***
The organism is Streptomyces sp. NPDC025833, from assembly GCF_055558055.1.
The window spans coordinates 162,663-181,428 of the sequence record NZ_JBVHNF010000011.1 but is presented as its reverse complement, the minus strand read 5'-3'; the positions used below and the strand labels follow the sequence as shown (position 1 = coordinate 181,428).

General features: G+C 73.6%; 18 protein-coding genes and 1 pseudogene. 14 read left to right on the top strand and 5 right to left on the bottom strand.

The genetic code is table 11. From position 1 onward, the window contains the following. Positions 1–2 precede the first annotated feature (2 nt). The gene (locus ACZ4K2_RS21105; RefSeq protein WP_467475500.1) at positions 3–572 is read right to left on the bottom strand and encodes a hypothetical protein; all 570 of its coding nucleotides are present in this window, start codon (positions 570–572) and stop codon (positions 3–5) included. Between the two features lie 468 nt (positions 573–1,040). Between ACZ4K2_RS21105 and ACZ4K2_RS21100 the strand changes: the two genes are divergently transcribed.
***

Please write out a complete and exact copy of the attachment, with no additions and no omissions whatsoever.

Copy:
The organism is Streptomyces sp. NPDC025833, from assembly GCF_055558055.1.
The window spans coordinates 162,663-181,428 of the sequence record NZ_JBVHNF010000011.1 but is presented as its reverse complement, the minus strand read 5'-3'; the positions used below and the strand labels follow the sequence as shown (position 1 = coordinate 181,428).

General features: G+C 73.6%; 18 protein-coding genes and 1 pseudogene. 14 read left to right on the top strand and 5 right to left on the bottom strand.

The genetic code is table 11. From position 1 onward, the window contains the following. Positions 1–2 precede the first annotated feature (2 nt). The gene (locus ACZ4K2_RS21105; RefSeq protein WP_467475500.1) at positions 3–572 is read right to left on the bottom strand and encodes a hypothetical protein; all 570 of its coding nucleotides are present in this window, start codon (positions 570–572) and stop codon (positions 3–5) included. Between the two features lie 468 nt (positions 573–1,040). Between ACZ4K2_RS21105 and ACZ4K2_RS21100 the strand changes: the two genes are divergently transcribed.